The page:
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A. P. Hill action advance arms Army of Northern Army of Tennessee artillery assault attack batteries battle Beauregard Bragg brave Breckinridge brigade brilliant campaign captured Carolina cavalry Charleston column command Confederacy Confederate army corps D. H. Hill defence Department desperate division duty early Eiver enemy enemy's engaged federacy Federal army field fight fire Fitzhugh Lee flank force fought front gallant Georgia Grant guns Hardee Hardee's Harper's Ferry Hill honour horse infantry Jackson Johnston Kentucky killed Lee's Longstreet Major-General Manassas mand McClellan McLaws ment miles military Mississippi Missouri moved movement never night North Northern Virginia numbers officers organized Polk position Potomac President Davis prisoners rear regiment reinforcements remarkable retreat Richmond river road rode sent Sherman Smith soldiers soon South South Carolina Southern Stuart success superiour surrender tion troops Valley Vicksburg victory Washington West Point wounded
Page 165 - I propose to receive the surrender of the Army of Northern Virginia on the following terms, to wit: Rolls of all the officers and men to be made in duplicate, one copy...
Page 167 - I received your letter of this date containing the terms of the surrender of the Army of Northern Virginia as proposed by you. As they are substantially the same as those expressed in your letter of the 8th inst., they are accepted. I will proceed to designate the proper officers to carry the stipulations into effect. RE LEE, General LIEUT.-GENERAL US GRANT.
Page 409 - This was the noblest Roman of them all : All the conspirators, save only he, Did that they did in envy of great Caesar; He only, in a general honest thought, And common good to all, made one of them. His life was gentle; and the elements So mix'd in him that Nature might stand up And say to all the world, This was a man!
Page 166 - The arms, artillery, and public property to be parked and stacked, and turned over to the officers appointed by me to receive them. \ This will not embrace the side-arms of the officers, nor their private horses or baggage. This done, each officer and man will be allowed to return to their homes, not to be disturbed by United States authority so long as they observe their parole and the laws in force where they may reside.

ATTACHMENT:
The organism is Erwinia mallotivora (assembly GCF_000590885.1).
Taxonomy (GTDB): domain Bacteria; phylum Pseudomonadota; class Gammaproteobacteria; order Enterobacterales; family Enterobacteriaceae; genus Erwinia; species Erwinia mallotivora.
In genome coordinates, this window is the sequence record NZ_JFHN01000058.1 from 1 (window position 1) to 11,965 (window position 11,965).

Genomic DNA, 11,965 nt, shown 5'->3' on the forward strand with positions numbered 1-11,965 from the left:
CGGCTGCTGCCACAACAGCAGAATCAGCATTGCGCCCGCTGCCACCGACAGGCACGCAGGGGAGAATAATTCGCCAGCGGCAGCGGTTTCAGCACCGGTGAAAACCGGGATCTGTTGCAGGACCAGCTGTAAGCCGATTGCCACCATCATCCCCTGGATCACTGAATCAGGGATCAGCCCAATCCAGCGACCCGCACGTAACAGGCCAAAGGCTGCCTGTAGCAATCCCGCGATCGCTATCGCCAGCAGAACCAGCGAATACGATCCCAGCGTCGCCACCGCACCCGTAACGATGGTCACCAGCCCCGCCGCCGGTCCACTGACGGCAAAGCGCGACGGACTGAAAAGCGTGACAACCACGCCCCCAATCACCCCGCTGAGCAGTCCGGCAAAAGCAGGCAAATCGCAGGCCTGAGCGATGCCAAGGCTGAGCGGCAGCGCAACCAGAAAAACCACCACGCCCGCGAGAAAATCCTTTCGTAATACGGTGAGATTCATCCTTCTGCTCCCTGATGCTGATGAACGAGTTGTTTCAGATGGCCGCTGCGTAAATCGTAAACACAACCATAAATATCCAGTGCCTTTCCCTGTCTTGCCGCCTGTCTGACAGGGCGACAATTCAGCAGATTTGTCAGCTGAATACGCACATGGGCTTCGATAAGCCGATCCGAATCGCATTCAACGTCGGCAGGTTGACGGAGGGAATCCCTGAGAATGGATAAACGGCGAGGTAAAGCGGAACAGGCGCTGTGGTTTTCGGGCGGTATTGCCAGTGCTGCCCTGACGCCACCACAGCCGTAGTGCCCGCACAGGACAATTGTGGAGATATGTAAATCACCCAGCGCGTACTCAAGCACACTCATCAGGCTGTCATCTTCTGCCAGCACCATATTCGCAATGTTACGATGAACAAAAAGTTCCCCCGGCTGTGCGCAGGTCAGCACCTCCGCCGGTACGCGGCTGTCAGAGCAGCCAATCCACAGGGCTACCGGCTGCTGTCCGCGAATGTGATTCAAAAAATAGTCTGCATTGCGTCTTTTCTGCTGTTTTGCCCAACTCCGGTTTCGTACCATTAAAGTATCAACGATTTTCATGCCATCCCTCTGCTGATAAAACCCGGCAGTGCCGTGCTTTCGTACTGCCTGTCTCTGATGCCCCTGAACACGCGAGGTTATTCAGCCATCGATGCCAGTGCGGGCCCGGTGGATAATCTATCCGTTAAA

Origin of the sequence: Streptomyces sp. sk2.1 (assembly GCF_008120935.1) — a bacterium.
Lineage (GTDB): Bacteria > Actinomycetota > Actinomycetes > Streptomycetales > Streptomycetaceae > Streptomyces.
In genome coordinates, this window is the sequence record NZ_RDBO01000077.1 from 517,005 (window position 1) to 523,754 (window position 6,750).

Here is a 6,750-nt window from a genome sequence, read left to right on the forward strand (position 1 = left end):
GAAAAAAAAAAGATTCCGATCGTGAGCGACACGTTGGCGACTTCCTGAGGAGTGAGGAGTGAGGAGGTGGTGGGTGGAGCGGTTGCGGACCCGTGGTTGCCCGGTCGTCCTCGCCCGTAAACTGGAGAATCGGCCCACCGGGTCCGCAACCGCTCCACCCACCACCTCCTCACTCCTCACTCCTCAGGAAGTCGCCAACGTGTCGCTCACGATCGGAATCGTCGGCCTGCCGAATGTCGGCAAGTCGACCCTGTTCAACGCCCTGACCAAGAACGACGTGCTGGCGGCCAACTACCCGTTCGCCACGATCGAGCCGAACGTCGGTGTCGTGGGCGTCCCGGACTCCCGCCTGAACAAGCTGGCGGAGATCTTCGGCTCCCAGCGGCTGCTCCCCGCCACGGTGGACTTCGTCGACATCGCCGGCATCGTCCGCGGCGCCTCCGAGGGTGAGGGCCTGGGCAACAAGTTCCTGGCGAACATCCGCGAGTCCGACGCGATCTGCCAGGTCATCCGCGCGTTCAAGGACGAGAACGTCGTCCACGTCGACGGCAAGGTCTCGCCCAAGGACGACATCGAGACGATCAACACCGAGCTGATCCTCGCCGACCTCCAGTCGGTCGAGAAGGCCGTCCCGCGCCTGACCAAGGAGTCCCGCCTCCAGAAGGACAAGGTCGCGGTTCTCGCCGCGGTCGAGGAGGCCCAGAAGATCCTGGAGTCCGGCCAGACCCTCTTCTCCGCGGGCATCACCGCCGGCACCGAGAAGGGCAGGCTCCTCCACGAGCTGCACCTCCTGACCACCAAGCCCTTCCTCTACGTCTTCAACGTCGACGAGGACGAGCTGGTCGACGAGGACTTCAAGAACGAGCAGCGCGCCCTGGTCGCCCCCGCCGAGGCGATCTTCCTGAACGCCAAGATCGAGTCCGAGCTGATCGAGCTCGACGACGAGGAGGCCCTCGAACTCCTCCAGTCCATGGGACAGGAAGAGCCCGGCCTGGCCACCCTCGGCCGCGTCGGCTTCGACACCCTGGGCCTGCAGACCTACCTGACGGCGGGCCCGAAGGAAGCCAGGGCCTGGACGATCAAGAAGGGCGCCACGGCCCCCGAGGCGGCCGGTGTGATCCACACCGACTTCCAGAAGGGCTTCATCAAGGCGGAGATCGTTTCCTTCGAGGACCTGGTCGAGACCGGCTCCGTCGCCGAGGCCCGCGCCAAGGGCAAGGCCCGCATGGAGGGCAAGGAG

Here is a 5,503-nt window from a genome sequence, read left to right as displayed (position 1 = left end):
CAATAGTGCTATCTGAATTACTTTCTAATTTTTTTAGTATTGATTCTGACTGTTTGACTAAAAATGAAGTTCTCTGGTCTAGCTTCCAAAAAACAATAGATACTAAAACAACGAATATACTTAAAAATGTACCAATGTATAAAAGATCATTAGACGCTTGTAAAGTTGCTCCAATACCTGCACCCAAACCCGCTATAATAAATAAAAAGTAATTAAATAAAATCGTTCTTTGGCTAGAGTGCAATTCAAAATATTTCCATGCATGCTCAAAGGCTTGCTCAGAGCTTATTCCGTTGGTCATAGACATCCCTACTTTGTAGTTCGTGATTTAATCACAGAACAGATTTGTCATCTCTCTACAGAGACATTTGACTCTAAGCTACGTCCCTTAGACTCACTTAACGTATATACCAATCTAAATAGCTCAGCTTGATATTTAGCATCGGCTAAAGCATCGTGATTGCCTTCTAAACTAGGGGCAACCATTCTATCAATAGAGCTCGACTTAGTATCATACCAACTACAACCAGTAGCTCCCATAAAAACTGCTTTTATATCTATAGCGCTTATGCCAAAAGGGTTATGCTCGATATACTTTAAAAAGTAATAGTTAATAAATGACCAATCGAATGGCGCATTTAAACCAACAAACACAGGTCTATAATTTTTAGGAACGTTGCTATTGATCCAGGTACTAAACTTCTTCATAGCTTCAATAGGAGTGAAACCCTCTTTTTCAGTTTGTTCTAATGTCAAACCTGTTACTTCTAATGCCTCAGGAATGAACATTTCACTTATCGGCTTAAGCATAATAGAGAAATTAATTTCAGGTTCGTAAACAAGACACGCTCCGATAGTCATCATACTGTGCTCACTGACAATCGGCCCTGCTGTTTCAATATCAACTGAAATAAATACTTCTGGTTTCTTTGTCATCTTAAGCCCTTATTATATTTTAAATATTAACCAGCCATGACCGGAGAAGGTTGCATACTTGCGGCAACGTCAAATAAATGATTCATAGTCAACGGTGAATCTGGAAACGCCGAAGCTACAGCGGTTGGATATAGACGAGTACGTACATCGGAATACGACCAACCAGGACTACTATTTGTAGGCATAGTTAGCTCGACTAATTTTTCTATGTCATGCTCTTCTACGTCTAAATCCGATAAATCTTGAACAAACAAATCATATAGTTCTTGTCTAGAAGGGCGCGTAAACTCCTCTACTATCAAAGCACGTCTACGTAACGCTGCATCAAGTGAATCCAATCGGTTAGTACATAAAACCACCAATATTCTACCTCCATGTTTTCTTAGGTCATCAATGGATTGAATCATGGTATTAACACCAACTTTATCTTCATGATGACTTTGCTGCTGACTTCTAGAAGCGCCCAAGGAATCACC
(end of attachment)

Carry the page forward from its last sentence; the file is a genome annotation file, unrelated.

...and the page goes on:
Page 162 - AM to-day could lead to no good. I will state, however, general, that I am equally anxious for peace with yourself, and the whole North entertains the same feeling. The terms upon which peace can be had are well understood. By the South laying down their arms they will hasten that most desirable event, save thousands of human lives, and hundreds of millions of property not yet destroyed.
Page 169 - By the terms of the agreement, officers and men can return to their homes, and remain there until exchanged. You will take with you the satisfaction that proceeds from the consciousness of duty faithfully performed; and I earnestly pray that a merciful God will extend to you His blessing and protection.
Page 336 - Come not to me again : but say to Athens, Timon hath made his everlasting mansion Upon the beached verge of the salt flood ; Who once a day with his embossed froth The turbulent surge shall cover : thither come, And let my grave-stone be your oracle.
Page 215 - I have just received your note, informing me that you were wounded. I cannot express my regret at the occurrence. Could I have directed events, I should have chosen, for the good of the country, to have been disabled in your stead. I congratulate you upon the victory which is due to your skill and energy.
Page 163 - GENERAL: I received your note of this morning on the picket-line whither I had come to meet you and ascertain definitely what terms were embraced in your proposal of yesterday with reference to the surrender of this army. I now request an interview in accordance with the offer contained in your letter of yesterday for that purpose.